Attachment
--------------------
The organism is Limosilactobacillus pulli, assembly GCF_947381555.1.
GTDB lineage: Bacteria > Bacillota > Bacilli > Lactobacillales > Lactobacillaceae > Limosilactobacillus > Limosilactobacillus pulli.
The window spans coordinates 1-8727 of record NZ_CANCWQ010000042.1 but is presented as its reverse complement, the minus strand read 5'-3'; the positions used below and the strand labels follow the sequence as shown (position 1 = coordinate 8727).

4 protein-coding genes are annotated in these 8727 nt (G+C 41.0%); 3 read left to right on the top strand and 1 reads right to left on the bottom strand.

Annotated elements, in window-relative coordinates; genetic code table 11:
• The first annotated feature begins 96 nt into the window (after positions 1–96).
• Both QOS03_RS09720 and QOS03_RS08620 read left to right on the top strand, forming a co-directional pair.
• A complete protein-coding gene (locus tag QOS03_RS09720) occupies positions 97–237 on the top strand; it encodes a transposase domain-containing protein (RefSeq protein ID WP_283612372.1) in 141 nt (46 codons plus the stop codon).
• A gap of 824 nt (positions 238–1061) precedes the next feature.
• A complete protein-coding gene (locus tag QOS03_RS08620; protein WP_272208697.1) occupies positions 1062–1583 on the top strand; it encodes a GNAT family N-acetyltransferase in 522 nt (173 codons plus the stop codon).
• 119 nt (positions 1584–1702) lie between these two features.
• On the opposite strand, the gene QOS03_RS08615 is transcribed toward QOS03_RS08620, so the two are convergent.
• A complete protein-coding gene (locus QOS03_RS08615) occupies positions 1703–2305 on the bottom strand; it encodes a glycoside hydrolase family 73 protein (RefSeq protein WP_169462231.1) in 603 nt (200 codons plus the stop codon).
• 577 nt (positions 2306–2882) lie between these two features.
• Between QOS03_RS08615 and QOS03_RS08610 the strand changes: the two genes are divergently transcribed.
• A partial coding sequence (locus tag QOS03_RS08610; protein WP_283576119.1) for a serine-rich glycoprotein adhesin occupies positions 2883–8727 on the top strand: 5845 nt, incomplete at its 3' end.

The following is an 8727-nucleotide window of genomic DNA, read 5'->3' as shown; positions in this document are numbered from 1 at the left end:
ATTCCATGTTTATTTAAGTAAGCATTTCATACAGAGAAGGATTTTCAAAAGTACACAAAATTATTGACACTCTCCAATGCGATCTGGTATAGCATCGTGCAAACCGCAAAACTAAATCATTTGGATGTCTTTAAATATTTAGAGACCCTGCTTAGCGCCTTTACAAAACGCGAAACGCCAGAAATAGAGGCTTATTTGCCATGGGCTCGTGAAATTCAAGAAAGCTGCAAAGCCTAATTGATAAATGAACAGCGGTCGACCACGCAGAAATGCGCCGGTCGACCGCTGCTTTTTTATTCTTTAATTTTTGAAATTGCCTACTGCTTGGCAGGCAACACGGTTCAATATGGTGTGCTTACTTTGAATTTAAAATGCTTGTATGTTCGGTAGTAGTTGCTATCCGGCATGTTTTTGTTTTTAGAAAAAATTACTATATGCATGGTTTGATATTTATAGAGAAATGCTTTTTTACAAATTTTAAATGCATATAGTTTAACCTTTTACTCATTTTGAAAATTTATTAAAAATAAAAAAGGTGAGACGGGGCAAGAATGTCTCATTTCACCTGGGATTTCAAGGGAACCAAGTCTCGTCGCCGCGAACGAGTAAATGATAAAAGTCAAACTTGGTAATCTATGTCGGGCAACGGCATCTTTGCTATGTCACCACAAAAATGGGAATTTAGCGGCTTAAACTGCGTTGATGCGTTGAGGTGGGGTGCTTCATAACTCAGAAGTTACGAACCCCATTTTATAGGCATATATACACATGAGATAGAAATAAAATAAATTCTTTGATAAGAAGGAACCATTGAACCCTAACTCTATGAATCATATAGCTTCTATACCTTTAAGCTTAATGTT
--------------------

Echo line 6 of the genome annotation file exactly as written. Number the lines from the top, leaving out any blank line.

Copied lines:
• The first annotated feature begins 96 nt into the window (after positions 1–96).